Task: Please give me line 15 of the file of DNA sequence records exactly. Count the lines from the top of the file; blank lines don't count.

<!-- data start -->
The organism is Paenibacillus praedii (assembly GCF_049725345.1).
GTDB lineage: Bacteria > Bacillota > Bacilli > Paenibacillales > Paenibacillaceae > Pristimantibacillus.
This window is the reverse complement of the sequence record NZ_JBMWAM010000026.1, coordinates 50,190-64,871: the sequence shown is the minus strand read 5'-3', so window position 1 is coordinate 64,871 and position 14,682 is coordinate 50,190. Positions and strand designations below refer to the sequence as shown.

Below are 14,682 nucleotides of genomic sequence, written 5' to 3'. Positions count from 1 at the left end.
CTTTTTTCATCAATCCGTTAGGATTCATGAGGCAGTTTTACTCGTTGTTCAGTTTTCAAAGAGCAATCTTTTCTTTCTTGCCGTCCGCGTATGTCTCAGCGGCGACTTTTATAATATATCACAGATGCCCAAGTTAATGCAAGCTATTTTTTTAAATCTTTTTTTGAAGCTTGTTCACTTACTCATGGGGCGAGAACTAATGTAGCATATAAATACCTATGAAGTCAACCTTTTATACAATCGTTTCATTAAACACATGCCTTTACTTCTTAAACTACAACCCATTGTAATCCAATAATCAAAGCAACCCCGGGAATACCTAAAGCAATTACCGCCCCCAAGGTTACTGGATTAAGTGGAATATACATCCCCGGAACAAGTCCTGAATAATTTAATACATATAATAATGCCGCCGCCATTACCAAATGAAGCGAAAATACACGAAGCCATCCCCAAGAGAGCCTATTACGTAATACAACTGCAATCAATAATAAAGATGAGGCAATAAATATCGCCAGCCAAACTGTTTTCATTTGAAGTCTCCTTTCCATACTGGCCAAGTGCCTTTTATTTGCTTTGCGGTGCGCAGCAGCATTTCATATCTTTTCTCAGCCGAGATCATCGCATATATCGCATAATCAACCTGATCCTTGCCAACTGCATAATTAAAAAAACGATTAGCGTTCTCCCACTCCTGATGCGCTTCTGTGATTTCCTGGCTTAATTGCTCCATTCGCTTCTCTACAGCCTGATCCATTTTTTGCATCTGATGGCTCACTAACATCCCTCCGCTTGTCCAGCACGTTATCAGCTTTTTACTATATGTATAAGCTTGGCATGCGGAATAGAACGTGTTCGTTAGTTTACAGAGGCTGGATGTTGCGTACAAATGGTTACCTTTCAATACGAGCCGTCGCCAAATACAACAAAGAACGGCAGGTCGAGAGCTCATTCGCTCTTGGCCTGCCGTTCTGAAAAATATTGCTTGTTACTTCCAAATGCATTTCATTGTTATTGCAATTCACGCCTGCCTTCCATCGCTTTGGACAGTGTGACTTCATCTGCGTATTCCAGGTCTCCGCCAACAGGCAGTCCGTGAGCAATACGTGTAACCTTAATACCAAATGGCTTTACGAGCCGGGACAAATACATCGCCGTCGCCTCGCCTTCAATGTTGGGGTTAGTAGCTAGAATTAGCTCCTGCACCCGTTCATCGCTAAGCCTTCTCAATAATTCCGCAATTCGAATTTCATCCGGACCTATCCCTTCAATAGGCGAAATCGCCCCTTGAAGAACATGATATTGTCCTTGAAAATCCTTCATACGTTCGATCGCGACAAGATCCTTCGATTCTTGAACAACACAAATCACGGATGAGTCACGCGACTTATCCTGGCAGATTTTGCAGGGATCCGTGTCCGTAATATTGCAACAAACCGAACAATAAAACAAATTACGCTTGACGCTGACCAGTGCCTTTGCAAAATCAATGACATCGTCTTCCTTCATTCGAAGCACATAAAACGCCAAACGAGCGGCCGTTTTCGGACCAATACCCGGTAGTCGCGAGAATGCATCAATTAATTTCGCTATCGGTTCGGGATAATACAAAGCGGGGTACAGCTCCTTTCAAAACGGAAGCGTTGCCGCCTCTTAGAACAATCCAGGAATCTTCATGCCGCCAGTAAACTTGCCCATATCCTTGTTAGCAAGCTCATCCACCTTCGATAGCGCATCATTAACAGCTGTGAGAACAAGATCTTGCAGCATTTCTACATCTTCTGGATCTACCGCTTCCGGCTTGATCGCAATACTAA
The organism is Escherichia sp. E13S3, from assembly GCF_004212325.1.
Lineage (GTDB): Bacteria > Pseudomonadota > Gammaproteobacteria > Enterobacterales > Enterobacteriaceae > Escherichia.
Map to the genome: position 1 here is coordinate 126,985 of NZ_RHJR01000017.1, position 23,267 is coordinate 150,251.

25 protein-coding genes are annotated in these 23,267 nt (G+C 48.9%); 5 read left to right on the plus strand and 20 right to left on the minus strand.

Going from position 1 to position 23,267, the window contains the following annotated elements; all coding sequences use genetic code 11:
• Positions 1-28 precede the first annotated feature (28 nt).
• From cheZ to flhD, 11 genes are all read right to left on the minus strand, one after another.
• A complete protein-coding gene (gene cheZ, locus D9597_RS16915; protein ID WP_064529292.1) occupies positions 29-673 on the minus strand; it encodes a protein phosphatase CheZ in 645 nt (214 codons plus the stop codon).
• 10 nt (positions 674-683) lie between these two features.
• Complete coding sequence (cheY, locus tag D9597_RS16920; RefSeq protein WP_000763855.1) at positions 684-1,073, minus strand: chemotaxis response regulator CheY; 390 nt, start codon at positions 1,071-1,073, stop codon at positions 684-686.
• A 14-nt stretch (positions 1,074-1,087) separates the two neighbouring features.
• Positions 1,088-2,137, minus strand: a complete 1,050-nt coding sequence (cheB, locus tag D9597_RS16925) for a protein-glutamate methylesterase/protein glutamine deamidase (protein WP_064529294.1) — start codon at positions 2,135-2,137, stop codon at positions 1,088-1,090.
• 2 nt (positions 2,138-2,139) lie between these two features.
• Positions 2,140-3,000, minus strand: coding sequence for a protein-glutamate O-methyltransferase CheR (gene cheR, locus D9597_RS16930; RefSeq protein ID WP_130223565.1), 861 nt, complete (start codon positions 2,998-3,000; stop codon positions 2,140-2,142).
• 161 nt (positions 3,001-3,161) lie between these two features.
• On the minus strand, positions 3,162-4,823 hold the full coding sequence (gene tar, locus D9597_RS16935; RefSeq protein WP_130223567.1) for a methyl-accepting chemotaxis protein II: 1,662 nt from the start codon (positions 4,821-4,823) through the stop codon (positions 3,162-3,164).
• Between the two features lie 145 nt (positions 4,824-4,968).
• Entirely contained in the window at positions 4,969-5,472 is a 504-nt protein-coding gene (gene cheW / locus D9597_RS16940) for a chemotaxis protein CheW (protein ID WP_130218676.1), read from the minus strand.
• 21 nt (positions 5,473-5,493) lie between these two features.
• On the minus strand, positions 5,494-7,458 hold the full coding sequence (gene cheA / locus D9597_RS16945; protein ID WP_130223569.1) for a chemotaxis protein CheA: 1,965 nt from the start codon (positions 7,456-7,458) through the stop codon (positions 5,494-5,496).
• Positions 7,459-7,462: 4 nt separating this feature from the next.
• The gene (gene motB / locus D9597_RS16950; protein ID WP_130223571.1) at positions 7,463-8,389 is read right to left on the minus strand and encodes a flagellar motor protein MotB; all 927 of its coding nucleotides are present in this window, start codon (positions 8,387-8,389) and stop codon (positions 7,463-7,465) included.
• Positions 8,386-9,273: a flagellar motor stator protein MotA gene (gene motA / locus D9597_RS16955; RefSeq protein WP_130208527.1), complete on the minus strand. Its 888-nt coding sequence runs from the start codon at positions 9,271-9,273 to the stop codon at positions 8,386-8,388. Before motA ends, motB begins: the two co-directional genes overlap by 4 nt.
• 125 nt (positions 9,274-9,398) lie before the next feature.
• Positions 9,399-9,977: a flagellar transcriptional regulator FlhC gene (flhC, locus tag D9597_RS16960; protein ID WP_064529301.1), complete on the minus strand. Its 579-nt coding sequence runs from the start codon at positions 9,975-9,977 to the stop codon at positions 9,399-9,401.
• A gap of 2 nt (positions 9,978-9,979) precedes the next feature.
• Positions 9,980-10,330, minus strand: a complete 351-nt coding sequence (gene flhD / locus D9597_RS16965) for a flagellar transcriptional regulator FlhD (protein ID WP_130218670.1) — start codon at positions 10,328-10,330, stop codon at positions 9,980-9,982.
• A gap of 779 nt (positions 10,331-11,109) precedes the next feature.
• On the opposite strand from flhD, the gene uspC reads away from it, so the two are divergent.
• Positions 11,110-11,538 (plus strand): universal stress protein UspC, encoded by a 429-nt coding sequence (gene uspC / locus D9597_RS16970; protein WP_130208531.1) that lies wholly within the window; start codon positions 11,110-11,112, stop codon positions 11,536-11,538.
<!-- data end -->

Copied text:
• Complete coding sequence (cheY, locus tag D9597_RS16920; RefSeq protein WP_000763855.1) at positions 684-1,073, minus strand: chemotaxis response regulator CheY; 390 nt, start codon at positions 1,071-1,073, stop codon at positions 684-686.